All defence works are a compromise with nature: the dams allow, except in critical conditions, the normal flow and, in this way, clean water enters and polluted water leaves. The barriers have made room for large green areas: the Eastern Scheldt National Park has been carved out of dunes and sand and mud flats. Open dykes allow fish such as salmon or trout to migrate through special openings. More space is being created for some of the rivers to balance the impact of the works and also to create freshwater reserves that, it is estimated, will soon be precious. This is why the project involves the periodic flooding of some land considered indefensible and no longer inhabited. Living with water and even in water: a futuristic answer, but one that is very trendy, is the floating houses, usually, high-quality villas or duplexes, often designed by well-known architects, passive in terms of energy and super-technological in terms of equipment. The visual impact is remarkable. Indeed, environmental care, according to former Delta Works commissioner Peter Glas, must be taken responsibly, looking at the facts and listening to science. “We deal with, and prepare as best we can, even hypothetical scenarios. Even if the sea level were to rise by two metres.”
On top of that, in the North Sea, the currents are very strong and parallel to the coast. The sea is shallow and very flat, so much so that it looks like a continuum of land. The Wattenmeer (the sea between the coast and the Frisian Islands) has a depth of about 30 metres, while in the more central area of the North Sea it is about 200 metres deep. The Mediterranean Sea can be up to 4000 metres deep. The North Sea is therefore characterised by the large difference between the Flut (high) and Ebbe (low) tide. This major difference is due to the currents parallel to the coast and its shape. The tides depend on the attraction that the moon and the sun have on the earth. A lunar month lasts 28 days and is divided into four weeks in which the phases of the moon alternate: full moon, first quarter, new moon and last quarter. Each week the moon is in a different position in relation to the sun: there is a maximum tide in the full and new moon phases, i.e. when the moon and sun are aligned on the same axis. In this case, the vectors of the moon and sun add up and the tide is called a sigiziale. There is a minimum tide in the first and last quarter phases i.e. when the moon and sun are perpendicular and not on the same axis.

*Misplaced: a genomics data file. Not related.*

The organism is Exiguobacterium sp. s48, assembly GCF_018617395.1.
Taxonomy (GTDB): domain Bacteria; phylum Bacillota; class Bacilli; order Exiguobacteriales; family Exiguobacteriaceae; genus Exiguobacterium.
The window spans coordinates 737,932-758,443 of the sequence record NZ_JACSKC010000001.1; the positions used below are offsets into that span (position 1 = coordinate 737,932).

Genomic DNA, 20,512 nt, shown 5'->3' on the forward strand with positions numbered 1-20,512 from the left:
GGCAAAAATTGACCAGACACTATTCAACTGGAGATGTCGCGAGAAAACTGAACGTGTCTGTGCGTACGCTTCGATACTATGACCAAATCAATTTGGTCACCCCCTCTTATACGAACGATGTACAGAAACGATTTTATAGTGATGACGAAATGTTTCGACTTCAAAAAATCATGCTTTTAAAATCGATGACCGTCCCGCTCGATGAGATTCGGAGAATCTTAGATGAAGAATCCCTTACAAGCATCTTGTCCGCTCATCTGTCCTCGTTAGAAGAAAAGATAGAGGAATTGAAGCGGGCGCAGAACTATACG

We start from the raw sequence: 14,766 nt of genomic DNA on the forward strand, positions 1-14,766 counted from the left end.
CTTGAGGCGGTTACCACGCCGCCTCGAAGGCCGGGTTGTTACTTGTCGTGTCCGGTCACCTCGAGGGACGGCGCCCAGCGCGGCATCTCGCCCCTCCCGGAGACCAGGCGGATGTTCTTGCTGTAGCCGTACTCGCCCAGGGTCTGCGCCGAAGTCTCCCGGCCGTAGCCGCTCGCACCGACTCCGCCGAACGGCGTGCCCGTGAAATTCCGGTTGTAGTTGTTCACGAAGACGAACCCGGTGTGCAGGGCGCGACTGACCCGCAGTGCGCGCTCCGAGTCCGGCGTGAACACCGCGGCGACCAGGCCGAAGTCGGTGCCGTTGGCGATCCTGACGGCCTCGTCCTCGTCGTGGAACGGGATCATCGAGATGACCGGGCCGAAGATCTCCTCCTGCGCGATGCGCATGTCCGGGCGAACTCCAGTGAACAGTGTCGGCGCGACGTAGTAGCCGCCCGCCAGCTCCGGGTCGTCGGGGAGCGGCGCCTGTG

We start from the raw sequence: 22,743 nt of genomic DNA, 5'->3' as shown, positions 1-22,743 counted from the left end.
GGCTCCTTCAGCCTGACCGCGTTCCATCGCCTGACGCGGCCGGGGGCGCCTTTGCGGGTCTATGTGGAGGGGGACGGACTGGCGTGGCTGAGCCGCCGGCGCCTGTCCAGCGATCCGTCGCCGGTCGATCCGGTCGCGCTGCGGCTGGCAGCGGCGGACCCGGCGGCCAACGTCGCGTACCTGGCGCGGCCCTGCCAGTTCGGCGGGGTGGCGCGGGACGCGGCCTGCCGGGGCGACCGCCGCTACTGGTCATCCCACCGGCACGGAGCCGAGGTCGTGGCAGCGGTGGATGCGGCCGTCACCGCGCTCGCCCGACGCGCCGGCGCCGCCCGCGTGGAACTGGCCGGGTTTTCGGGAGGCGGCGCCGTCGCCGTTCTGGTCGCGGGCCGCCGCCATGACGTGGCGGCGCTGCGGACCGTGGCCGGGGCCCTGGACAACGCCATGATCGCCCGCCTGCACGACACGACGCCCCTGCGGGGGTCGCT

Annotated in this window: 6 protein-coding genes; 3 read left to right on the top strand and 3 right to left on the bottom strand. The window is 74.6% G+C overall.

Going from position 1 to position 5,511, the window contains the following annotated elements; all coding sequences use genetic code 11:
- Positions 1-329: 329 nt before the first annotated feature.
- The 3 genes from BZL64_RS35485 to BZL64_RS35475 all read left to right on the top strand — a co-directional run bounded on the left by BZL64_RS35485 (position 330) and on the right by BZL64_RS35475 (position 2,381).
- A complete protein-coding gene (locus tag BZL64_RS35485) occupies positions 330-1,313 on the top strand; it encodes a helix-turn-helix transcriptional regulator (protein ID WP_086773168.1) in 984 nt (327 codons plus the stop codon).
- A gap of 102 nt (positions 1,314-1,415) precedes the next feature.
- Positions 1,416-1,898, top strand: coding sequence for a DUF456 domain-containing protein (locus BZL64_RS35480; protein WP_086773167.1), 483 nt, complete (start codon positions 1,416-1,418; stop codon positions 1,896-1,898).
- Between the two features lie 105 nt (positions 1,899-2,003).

Tomorrow we will not only have flut tide, but an exceptionally high one, a trend more and more common in the Netherlands because the sea level has risen by 12 to 20 centimetres between 1902 and 2010. The rate at which sea levels are rising has accelerated. It has risen twice as fast in recent years as it did in the twentieth century, at a rate of 4 to 5 millimetres per year. The rate at which the sea level is rising also continues to increment. The study “Effects of sea-level rise on tides and sediment dynamics in a Dutch tidal bay” demonstrated that sea-level rise (SLR) not only increases the risk of coastal flooding, but it also has the potential to change tidal regimes in estuaries and coastal bays. The study considered the impact of SLR on tidal dynamics in the adjacent North Sea. The findings show that compared to the nearby shelf sea, the bay experiences higher increases in tidal amplitude and stronger nonlinear tidal distortion as a result of SLR up to 2 meters. Tidal asymmetry during SLR up to 2 meters influences an essential part of sediment transport. The altered tidal asymmetry may result in increased export when merely taking into account sand bed-load transfer, which could have effects on coastline management.
As a result, I will simply need to leave Noorderhaven earlier in the morning and dock outside the dike on the incredibly high Waddenzee while waiting for Allegra’s arrival. Thankfully the harbourmaster will be my crew for a few minutes of support, and the Harlingen harbour authority will allow Tetide to dock right outside the dike, basically in front of the train station. Not too bad at the end of the day, but not thinking about the tangibility of climate change impact is impossible.